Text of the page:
The Truth About Tonic Water
Summer is a time for popsicles and corn on the cob, watermelon and ice cream, and for some, beverages prepared with clear liquors. It’s well known that alcohol affects the body and mind in profound ways, but there’s more to a mixed drink than meets the liver. What about tonic water, that bitter, effervescent liquid so often called upon during the warmer months to serve as the yin to the yang of gin?
Tonic water originally existed as a way to deliver quinine, an antimalarial drug derived from the bark of the South American cinchona tree. In the early 1800s, a British officer in colonial India invented the venerable gin and tonic when he realized that alcohol helped the medicine go down in the most delightful way.
Today, tonic water still contains quinine, but the roles are reversed: a diluted, sweeter formulation of tonic water helps guide gin and vodka past the tonsils instead. Among foods and drinks that are ingested solely for reasons of taste, tonic water is unique in that it was first and foremost a medicine. Since medicines tend to have side effects, is it possible that a hidden health risk is swirling around in tonic water? The answer is yes, with some caveats. Quinine is still used to treat malaria today, although doctors typically reserve it for cases when the pathogen responsible for the disease displays resistance to newer drugs. However, you'd have to drink almost 20 liters of today's dilute tonic water daily to achieve the daily dose typically prescribed for malaria.
That may come as bad news for anyone hoping to cure the deadly infection with a nightly tippling session, but it should come as a relief to the rest of us, because quinine comes with side effects.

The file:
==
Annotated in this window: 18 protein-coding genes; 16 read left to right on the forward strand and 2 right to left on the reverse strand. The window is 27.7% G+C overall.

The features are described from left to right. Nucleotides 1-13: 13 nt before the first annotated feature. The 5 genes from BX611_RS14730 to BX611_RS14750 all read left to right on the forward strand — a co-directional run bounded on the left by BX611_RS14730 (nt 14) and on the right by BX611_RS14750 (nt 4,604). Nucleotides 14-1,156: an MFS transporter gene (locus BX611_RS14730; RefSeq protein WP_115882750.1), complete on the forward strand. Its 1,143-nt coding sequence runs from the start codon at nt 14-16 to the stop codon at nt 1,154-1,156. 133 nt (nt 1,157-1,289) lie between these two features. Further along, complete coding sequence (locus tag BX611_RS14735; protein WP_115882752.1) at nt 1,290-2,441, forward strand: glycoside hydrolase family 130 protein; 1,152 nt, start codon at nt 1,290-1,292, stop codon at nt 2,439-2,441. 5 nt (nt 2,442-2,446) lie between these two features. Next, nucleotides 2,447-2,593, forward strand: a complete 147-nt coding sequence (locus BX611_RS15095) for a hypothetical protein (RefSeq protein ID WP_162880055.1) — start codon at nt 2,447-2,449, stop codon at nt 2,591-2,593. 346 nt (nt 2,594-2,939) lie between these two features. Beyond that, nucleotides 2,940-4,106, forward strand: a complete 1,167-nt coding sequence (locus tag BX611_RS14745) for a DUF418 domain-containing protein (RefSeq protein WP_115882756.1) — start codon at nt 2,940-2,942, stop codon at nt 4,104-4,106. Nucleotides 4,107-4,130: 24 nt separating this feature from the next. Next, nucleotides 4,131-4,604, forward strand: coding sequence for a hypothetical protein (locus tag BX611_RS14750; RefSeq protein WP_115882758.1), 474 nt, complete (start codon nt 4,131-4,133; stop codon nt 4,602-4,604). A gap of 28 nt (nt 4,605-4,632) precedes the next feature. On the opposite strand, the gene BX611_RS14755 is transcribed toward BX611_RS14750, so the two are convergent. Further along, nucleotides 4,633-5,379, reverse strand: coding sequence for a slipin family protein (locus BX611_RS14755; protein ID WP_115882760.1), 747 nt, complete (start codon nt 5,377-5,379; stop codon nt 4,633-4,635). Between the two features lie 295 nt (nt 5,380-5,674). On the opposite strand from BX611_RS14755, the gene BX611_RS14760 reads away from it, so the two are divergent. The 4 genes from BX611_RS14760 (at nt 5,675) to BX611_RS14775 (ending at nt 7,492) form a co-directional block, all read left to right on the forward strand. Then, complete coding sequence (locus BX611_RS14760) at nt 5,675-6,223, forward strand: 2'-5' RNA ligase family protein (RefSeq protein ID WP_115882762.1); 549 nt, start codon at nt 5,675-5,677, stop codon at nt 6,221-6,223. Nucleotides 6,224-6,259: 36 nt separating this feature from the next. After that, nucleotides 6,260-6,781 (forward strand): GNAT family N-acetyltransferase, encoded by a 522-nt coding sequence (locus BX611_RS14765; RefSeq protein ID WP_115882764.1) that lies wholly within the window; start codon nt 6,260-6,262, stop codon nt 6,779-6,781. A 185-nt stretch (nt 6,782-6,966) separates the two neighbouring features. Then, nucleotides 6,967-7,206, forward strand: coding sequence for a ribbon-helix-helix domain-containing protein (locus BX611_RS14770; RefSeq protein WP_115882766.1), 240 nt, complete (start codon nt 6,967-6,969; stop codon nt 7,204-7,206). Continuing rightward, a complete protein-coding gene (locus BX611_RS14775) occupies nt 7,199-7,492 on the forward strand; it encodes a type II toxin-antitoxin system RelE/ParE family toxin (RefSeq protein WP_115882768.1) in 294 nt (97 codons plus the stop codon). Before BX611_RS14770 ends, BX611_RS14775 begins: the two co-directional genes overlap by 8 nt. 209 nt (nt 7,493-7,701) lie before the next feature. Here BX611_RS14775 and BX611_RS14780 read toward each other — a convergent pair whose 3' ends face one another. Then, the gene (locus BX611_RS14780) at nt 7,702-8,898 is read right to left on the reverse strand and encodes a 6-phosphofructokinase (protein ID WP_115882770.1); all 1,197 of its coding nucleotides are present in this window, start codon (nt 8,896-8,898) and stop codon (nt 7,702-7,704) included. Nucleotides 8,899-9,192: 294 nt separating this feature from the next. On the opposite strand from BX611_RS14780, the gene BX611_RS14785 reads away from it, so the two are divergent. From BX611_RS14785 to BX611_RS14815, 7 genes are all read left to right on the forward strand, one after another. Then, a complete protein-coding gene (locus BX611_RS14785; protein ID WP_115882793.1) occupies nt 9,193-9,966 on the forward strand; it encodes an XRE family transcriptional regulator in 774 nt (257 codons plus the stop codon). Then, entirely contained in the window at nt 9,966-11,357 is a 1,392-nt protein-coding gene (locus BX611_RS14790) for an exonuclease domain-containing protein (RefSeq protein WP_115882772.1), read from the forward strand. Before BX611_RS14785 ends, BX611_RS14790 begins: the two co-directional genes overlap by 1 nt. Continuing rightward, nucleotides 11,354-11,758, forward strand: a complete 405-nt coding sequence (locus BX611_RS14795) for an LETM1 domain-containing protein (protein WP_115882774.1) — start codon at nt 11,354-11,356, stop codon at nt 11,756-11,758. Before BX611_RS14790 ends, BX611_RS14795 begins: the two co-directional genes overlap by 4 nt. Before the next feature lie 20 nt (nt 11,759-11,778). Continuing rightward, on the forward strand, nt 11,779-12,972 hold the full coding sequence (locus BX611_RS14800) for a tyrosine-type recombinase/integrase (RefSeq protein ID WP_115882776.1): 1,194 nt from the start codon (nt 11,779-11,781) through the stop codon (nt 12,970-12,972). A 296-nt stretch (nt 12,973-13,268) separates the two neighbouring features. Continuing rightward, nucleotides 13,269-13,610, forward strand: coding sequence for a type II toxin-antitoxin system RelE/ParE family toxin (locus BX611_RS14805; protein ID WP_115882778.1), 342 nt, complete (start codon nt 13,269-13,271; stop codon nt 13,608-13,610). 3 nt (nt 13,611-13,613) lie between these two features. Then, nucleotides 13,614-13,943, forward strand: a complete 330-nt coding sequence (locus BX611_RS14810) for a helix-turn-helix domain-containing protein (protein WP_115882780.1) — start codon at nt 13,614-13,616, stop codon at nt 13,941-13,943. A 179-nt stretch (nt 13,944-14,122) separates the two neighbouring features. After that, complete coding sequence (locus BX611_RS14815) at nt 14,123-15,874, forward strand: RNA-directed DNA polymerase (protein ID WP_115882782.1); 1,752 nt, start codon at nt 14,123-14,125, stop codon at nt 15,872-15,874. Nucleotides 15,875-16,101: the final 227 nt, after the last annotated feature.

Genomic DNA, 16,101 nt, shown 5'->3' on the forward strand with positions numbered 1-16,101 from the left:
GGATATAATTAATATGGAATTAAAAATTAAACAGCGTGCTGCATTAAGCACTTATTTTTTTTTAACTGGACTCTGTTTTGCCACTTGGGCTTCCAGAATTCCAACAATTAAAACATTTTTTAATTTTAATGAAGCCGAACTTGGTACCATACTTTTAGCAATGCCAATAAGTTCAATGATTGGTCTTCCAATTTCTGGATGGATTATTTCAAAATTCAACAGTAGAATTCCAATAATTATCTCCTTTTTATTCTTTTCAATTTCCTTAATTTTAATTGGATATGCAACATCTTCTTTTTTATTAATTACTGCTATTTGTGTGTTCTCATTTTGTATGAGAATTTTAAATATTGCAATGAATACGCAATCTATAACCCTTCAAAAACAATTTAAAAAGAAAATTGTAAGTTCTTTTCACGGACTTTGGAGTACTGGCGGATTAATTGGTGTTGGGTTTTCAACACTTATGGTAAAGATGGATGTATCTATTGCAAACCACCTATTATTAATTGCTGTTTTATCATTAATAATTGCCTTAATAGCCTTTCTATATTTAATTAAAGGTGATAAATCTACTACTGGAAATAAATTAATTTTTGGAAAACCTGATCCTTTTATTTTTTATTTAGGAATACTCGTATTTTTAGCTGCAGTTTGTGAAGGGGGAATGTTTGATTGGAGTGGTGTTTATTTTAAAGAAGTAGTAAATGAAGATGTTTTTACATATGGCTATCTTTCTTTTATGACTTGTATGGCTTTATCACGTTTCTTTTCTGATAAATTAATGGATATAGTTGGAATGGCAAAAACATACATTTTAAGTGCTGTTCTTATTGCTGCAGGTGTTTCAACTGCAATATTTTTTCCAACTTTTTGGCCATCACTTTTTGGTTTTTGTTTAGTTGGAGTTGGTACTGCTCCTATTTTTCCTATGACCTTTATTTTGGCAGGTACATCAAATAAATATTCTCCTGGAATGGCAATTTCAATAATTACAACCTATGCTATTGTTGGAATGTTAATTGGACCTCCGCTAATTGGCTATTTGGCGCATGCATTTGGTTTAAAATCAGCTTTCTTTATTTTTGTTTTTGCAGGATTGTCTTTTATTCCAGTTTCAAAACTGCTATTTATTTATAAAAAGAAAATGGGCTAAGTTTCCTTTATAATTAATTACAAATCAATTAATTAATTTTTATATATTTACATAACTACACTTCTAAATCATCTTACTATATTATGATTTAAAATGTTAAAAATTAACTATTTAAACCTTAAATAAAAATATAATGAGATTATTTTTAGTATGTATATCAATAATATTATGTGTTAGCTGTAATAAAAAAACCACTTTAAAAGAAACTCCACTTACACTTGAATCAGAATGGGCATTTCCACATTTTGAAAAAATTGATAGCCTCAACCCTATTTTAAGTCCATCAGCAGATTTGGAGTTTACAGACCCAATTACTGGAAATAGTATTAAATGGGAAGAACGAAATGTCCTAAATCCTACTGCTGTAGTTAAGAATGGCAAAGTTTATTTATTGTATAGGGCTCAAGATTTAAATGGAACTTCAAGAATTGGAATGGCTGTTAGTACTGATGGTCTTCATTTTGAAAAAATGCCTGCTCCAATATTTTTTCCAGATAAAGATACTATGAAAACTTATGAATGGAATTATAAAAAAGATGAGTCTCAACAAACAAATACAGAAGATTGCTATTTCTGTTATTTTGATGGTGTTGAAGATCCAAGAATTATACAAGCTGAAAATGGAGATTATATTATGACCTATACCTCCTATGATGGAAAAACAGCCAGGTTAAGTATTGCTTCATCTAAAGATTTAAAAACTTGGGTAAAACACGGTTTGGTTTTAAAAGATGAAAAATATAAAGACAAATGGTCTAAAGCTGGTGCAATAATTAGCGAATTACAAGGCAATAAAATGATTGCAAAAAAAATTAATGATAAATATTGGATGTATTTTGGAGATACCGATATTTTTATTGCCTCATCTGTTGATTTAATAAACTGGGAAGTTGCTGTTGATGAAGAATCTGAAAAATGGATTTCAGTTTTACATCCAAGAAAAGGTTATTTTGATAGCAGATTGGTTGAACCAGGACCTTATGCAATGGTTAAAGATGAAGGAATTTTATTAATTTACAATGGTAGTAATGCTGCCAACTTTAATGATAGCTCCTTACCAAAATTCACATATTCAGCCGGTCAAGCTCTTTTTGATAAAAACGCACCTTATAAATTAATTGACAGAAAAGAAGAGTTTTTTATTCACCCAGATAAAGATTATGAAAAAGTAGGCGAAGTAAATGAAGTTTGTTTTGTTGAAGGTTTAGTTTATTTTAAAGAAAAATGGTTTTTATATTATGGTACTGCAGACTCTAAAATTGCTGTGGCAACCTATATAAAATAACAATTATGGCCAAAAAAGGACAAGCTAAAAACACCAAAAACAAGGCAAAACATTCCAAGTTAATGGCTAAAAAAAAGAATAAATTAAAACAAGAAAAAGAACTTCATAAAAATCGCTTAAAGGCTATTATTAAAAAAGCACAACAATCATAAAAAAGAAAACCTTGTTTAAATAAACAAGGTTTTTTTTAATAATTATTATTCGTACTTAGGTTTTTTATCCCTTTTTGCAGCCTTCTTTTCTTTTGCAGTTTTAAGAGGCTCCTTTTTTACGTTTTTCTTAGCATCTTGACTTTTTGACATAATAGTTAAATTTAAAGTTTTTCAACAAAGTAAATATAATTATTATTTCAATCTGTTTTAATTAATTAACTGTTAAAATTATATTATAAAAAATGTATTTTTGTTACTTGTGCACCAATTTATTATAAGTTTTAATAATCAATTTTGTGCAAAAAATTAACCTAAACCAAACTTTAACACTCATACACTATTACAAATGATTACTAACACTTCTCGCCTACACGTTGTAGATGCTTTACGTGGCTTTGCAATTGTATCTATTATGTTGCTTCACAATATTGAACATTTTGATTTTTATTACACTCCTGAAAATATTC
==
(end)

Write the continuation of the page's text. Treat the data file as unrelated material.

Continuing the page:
Side effects so serious, in fact, they were the reason the Food and Drug Administration banned doctors in 2010 from prescribing the drug to treat nighttime leg cramps, a frequent off-label usage. The most serious of the common side effects is thrombocytopenia, a drop in the blood's platelet count that can lead to internal and external bleeding, as well as a related condition that can cause permanent kidney damage. Worse, these and other side effects occur to some degree in up to one in 25 patients treated with medicinal doses of quinine.
Happily, the low dose of quinine found in a glass or two of tonic water isn't enough to trigger these issues in most people. However, for the unlucky few, even the small amount of quinine in tonic water can cause thrombocytopenia (doctors call this rare occurrence a "gin and tonic purpura").
People may also develop sensitivities and allergies to quinine as a result of occasional tonic water consumption, only to experience a full-blown reaction years later, upon taking a medicinal dose of quinine.
Quinine can pass through the placenta from mother to fetus and there is some limited evidence that it can cause birth defects, so pregnant women should avoid the drug unless a doctor prescribes it to fight malaria. People with the metabolic disorder glucose-6-phosphate dehydrogenase deficiency (G6PD) should also avoid it.
For the rest of us, from a health perspective, alcohol is a much more worrisome mixed-drink ingredient than tonic.
Pass it on: People may want to avoid tonic water if pregnant, or sensitive or allergic to quinine.
Food Facts explores the weird world of the chemicals and nutrients found in our food, and appears on MyHealthNewsDaily on Fridays. Follow MyHealthNewsDaily on Twitter @MyHealth_MHND. We're also onFacebook & Google+.
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By Briley Lewis
By Harry Baker